The Sakya tradition has its origins with the translator Drogmi, who transferred the lineage of the Indian master Virupa to Khon Konchog Gyalpo. On this occasion, Khon Konchog Gyalpo built the Sakya monastery (meaning grey earth) and founded the Sakya tradition. In 1247, the Mongolian prince Godan Khan conquered Tibet and gave temporal authority over Tibet to Abbot Kunga Gyaltsen (better known as Sakya Pandita), who was one of the earliest major figures in this lineage. In 1254 Mongol emperor Kublai Khan invited Chögyal Phagpa from this sect for teachings. Also Kublai Khan made Buddhism state religion in Mongolia and made Chogyal Phagpa the first religious and secular leader over Tibet. Sakya masters ruled Tibet more than 100 years, before the Gelug took over secular power with the Dalai Lamas.
A typical aspect of the Sakya tradition is called Lamdrey (leading to state of Hevajra), a concise presentation of the Buddhist philosophy. The Sakyas were much influenced by the Kadam lineage.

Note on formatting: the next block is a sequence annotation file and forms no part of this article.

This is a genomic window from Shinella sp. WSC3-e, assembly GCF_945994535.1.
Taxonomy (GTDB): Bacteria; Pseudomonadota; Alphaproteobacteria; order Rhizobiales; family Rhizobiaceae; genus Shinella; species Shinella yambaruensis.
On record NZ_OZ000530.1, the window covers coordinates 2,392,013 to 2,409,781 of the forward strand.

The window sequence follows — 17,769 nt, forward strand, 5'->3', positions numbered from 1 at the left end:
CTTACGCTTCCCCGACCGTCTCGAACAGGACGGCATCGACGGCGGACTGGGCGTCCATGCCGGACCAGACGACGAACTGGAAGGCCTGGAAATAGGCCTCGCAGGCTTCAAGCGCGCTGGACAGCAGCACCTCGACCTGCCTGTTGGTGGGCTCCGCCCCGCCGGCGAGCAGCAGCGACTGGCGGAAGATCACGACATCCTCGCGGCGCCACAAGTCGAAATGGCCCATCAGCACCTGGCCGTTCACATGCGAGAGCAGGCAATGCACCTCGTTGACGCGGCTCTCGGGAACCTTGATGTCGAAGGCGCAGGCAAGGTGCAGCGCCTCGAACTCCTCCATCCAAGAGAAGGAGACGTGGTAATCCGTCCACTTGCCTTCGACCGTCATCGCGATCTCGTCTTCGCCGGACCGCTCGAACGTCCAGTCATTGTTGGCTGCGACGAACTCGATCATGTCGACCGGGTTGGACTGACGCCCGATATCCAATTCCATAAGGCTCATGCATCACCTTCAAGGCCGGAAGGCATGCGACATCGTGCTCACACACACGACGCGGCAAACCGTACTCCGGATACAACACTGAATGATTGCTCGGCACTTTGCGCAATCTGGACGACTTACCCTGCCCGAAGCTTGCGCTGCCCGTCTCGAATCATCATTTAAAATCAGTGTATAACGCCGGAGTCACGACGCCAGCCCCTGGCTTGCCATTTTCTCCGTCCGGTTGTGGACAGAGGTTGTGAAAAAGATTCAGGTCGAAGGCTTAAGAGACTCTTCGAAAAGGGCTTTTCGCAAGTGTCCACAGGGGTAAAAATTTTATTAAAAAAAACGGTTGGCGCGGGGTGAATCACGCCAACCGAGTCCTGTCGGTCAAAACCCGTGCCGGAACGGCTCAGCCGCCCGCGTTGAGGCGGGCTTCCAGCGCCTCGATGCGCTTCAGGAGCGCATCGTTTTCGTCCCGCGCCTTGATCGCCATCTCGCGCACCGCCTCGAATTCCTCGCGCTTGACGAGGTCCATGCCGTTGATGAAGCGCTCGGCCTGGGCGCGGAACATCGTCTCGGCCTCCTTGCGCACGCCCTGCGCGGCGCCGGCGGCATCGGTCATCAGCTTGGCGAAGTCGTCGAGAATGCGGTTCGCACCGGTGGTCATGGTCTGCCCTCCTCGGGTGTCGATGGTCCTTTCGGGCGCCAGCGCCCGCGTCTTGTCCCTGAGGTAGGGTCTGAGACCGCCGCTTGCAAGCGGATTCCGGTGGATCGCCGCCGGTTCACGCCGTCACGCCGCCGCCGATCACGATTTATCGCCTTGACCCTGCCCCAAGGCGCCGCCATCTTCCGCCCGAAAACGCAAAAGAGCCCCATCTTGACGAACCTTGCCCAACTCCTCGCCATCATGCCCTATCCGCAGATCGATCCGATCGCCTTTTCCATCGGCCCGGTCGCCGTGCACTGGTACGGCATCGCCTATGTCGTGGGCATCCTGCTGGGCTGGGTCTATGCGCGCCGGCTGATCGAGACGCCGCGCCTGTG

In 1354, the rule over Tibet was given to the monk Changchub Gyaltsen, who was not a Sakya practitioner and after this, the tradition of Sakya declined its importance in Tibet.
There are two most important figures of the Sakya lineage that recognize as head of the lineage by whole sect. They are Sakya Drolma Phudrang lives in Derahdun(North of India) and Sakya Phuntsok Phudrang in USA, Drolma Phudrang and Phuntsok Phudrang holds the power of Sakya lineage head alternatively by generations, since both of them are allowed to marry and their son success the throne. Currently Sakya Trichen Drolma Phudrang holds the importance.